The blue wave fizzled into more of a blue splash nationwide, but not in Nevada, where Democrats tightened their grip on the Silver State by squeezing out Republicans up and down the ballot in what was only recently a swing state.
Clark County Commissioner Steve Sisolak became first Democrat to be elected governor in 20 years with his defeat of Republican Attorney General Adam Laxalt, while Democrats picked up more legislative seats after flipping the state legislature blue two years ago.
Democratic candidates also captured every statewide office except for secretary of state, which incumbent Republican Barbara Cegavske won by 0.7 percent, reported The Las Vegas Review-Journal.
On the federal level, Rep. Mark Amodei is now the only Republican left in the congressional delegation with Tuesday’s defeats of Sen. Dean Heller, who lost to Democratic Rep. Jacky Rosen, and Rep. Cresent Hardy, who was defeated by Democrat Steven Horsford.
Democrats framed their success in part as a backlash against President Trump, saying opposition to his policies on immigration and other issues helped push voter turnout well above the 2014 midterm levels.
About 62 percent of state voters cast ballots on Tuesday, well above the 45 percent who turned out in 2014, according to The Nevada Independent.
“Donald Trump said that he was on the ballot in this election,” said Ms. Rosen in her Tuesday night victory speech. “Well, I’m really proud to say that Nevada responded accordingly.”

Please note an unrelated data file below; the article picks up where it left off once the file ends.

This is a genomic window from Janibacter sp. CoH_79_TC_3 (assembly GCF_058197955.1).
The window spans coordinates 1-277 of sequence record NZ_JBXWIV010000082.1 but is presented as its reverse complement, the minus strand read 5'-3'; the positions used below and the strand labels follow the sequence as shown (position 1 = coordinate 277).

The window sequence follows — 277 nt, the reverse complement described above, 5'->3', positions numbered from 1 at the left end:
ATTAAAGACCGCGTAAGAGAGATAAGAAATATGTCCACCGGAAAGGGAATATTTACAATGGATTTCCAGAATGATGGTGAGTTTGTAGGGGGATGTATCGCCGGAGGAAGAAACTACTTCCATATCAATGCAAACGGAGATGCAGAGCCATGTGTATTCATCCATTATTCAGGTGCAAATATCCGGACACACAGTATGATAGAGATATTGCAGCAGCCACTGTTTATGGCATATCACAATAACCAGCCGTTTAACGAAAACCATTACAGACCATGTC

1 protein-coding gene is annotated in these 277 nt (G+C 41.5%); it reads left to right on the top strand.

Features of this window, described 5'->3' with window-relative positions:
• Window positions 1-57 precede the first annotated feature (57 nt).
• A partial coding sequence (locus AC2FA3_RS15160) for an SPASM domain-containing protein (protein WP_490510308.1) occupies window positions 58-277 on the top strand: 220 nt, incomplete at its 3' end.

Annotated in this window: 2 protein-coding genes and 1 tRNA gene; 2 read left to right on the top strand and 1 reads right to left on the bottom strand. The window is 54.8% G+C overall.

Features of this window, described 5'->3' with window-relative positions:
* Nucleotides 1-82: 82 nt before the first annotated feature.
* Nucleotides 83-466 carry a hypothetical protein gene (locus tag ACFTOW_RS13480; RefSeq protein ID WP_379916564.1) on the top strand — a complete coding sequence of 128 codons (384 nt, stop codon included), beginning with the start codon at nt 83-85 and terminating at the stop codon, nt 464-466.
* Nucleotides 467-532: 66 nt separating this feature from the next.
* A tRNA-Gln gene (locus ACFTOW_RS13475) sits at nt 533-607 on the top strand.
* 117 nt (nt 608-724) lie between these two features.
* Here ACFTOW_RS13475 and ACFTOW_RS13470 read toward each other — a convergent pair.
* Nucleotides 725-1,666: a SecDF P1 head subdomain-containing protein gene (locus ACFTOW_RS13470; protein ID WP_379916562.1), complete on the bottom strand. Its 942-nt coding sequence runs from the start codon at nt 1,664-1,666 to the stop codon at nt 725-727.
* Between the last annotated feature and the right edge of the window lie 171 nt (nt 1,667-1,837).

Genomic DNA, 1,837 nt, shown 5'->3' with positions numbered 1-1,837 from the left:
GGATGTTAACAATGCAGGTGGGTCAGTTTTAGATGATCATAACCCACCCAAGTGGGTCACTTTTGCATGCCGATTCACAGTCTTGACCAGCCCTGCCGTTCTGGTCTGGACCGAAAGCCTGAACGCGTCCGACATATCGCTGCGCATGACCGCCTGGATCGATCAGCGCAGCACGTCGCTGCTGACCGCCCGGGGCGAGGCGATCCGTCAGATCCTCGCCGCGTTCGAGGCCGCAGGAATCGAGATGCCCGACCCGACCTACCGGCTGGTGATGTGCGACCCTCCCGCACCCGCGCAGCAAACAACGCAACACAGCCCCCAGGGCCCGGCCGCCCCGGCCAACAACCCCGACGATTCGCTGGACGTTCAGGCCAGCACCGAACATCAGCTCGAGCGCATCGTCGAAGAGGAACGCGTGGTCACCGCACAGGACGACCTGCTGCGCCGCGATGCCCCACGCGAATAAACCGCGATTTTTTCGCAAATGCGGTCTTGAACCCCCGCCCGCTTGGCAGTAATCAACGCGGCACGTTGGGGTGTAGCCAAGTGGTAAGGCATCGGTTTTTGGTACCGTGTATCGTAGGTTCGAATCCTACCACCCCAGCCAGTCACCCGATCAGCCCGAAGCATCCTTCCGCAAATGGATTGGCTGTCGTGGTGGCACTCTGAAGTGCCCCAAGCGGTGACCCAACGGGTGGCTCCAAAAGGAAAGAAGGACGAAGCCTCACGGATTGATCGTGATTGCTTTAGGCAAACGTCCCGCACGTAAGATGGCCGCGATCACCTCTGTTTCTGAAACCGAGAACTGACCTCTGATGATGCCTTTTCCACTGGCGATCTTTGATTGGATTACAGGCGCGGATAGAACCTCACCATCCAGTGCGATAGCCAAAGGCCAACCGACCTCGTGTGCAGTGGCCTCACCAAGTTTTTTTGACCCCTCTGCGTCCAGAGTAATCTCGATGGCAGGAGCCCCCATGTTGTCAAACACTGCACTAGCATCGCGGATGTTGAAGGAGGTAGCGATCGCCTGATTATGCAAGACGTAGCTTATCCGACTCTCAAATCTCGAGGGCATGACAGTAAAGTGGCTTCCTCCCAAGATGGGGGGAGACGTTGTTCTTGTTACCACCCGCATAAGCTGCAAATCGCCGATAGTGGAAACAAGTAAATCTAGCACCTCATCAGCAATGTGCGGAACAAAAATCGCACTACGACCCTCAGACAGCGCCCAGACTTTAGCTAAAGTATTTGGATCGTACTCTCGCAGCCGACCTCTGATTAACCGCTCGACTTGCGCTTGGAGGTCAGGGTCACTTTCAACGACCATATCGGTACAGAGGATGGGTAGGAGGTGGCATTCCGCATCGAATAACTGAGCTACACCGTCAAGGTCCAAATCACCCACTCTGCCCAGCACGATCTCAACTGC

At the same time, it’s true that the party has benefited from enormous net migration, including an estimated 150,000 Californians since 2007, who often keep their Democratic registration even after fleeing the liberal one-party state.
“I think the biggest factor in this election was turnout, particularly in Las Vegas and Clark County, and particularly among younger voters,” said University of Nevada Las Vegas law school professor Ian Bartrum.
“I think you can attribute that to Trump’s deep unpopularity with minorities and the younger demographic, especially in the southern part of the state,” he said. “I suspect the rapid growth of the Las Vegas metropolitan area, including folks from California and other urban areas, contributed something as well.”
Indeed, Republican candidates warned on the campaign trail that Nevada could become “Eastern California” and promised to hold the line against a tide of progressivism.
Then there’s the money. In 2018, Nevada Republicans in competitive federal races were outspent by Democrats across the board. In the Senate race, for example, Ms. Rosen amassed $21 million to Mr. Heller’s $14 million.
In House races, Mr. Horsford outraised Mr. Hardy by $1.8 million to $771,000, while Democrat Susie Lee raised $4.5 million to Republican Danny Tarkanian’s $1.9 million for the seat being vacated by Ms. Rosen, the Center for Responsive Politics reported.
Then there’s the Tom Steyer factor. In 2016, the San Francisco billionaire made a play for Nevada, sinking $70,000 into the campaigns of five Democratic state Assembly candidates, whose victories allowed the party to leapfrog the Republican majority.
Mr. Steyer’s NextGen Climate also invested $260,000 into the 2016 ground game, and boosted Democrat Catherine Cortez Masto by spending $290,000 on her behalf and $420,000 against her Republican foe, according to Western Wire.
In 2018, Mr. Steyer vowed to spend $2 million to defeat Mr. Heller. His NextGen Climate alone spent $1 million combined for Ms. Rosen and against Mr. Heller.
NextGen’s biggest Nevada investment may have come with Question 6, a ballot measure to increase the renewable-energy mandate, which was approved 59 to 41 percent. The Steyer-funded group spent $10 million to pass the measure.